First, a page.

Carey had her surgery in 2013, and since then she has felt a lot less fearful about when and what will hurt her spine. She feels both disappointed that she is not perfect and that she is more reliant on her family. The relationship she had with her doctor was paramount. Carey stresses you must have someone who comes with you to your doctor’s appointments to understand your recovery plan and help keep you on target. She wanted to make sure she didn’t rely on painkillers. Carey stresses patience is key.
When you can't walk in the beginning, when you're having trouble walking, I would see people on the street, women my age, jogging or even on a brisk walk. And I remember feeling envy so it's not-it wasn't even anxiety as much as envy like, their bodies are working. I guess it is anxiety about my own physical self and what my limitations may be and that took me a while, it was only after I got to feeling better, became better at my movement that I started to feel like, oh yeah, I can take a walk. I can do what they're doing. But again, if I overdo it, I pay the price.
Let's be honest, if you can't... I mean, I am now [LAUGH] I am now locked at my hips. Where I used to be able to... I was a dancer, I could do everything, I was hypermobile, in fact the reason I had surgery is I was hypermobile. I was too flexible, my gift turned out to be my curse. So when it comes to the intimacies of life, I have to be kinda clever and smart and you just figure it out but you have to be really honest with your partner. After surgery managing my expectations were difficult because I had a picture of who I was and the way I had behaved before physically meaning being very active, running around, doing everything.
But then to manage afterwards, it was game over because I no longer, at least for the beginning recovery period, I was not in charge of my body. I had to learn how to move again. I had to learn everything, how to get in-in and out of a car and I realized that I couldn't sit for very long and if I flew, I'd have to be able to lay the seat back or go back where the, you know, stewardess is and stretch. So, managing my expectations was very difficult because I was pretty stubborn and I want to be the same and I thought I wouldn't be in pain anymore. So, I'm basically two years out plus a few months, I would say that I am still challenged.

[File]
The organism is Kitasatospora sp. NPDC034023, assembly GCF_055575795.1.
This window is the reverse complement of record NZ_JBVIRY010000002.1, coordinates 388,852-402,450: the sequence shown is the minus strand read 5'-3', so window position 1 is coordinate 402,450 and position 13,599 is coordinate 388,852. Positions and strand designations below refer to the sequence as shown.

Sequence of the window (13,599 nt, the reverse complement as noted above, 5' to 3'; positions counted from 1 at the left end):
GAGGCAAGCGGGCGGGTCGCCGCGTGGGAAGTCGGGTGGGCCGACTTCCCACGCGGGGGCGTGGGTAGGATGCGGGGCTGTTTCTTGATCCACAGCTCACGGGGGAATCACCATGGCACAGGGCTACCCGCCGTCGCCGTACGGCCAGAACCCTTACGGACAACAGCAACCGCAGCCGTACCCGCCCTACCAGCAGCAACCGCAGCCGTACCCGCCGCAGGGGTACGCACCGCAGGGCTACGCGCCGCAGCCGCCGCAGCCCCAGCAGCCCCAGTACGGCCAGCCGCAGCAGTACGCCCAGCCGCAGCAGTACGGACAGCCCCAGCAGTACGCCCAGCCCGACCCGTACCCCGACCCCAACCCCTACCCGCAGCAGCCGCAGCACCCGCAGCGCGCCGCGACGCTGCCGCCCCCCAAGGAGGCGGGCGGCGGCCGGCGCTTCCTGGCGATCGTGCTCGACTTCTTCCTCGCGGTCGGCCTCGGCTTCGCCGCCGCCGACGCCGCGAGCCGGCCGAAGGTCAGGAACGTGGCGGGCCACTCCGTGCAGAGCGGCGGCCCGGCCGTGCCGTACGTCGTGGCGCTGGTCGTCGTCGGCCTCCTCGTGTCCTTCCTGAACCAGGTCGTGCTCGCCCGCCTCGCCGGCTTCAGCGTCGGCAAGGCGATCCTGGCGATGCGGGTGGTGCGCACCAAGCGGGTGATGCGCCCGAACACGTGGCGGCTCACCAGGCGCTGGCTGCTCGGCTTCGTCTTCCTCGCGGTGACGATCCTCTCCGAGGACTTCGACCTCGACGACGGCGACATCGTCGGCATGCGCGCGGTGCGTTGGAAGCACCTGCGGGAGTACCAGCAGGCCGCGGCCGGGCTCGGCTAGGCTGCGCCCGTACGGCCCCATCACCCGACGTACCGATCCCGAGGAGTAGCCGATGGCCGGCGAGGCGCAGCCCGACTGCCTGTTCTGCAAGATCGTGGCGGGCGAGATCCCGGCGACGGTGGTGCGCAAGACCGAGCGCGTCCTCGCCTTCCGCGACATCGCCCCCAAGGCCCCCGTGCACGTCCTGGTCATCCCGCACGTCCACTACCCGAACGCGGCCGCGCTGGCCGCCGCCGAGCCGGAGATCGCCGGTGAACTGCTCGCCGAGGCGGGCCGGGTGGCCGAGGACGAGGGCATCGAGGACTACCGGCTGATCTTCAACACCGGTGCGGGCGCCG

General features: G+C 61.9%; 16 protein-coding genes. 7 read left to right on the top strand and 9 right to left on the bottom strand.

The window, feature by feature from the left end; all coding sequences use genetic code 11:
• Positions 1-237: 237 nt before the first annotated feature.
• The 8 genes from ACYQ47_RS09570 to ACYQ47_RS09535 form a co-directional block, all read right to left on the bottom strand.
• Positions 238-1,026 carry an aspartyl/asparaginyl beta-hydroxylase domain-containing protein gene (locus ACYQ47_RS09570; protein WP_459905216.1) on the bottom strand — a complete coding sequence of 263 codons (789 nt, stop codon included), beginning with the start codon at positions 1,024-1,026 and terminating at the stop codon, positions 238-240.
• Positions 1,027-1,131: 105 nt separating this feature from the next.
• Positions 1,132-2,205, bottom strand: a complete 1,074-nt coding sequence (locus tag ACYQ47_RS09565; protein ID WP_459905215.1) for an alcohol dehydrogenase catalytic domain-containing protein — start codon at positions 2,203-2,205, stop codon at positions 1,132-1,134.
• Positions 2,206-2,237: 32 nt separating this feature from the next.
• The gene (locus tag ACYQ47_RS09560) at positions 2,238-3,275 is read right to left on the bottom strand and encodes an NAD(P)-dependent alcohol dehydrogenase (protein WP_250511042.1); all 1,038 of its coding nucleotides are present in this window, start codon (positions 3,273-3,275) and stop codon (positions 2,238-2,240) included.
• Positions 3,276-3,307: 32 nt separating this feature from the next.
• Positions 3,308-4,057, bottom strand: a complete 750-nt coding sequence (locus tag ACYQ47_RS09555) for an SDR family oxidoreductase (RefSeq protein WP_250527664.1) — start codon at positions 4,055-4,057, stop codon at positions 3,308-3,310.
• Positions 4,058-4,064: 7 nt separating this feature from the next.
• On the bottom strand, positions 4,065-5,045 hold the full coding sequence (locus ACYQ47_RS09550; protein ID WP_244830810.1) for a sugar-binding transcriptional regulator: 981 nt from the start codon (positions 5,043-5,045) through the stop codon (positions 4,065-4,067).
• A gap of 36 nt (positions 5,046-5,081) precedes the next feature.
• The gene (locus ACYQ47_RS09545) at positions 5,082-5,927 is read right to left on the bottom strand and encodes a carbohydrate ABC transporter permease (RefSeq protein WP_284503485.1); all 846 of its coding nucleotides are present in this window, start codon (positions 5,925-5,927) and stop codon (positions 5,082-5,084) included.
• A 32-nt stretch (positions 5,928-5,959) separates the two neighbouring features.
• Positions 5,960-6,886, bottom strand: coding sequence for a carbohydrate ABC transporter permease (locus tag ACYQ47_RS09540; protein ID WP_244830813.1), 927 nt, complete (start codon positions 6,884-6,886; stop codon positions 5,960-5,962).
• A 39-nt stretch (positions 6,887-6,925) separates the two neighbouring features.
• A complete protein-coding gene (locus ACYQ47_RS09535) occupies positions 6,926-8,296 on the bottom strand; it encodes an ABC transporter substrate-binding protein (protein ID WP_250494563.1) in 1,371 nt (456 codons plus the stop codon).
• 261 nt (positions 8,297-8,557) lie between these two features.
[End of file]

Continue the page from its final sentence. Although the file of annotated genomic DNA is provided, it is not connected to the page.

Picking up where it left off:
I'm better in the sense that I no longer worry about my back breaking. When you have a spine that's too loose and discs were slipped and nerves were pinched I was always very fearful that I would fall or somehow hurt myself. Now, I'm ramrod straight and it would probably take a lot for me to hurt my spine but I am dissapointed right today that I'm not better. And that was probably unrealistic for me and I would say again to anyone if you go and you decide on surgery that you do have to manage your expectations because you just don't, you know, leap out of bed and you're perfect.
After back surgery, any surgery, but I would say particularly back because you're so immobilized, the relationship with your partner changes from you're cooking dinner and taking care of them, giving them smooches to they're shampooing your hair and they're taking care of, you know, everything. All the most intimate things that we all do and you have to let go, it's really, really, really hard. It depends on personalities but you know, some people are a little more free with themselves and they're just fine. And even if you're in a relationship, you have your own life and all the sudden, you don't because you need them. But if I had been married 30 years, I probably would'nt have asked my physical therapist about it.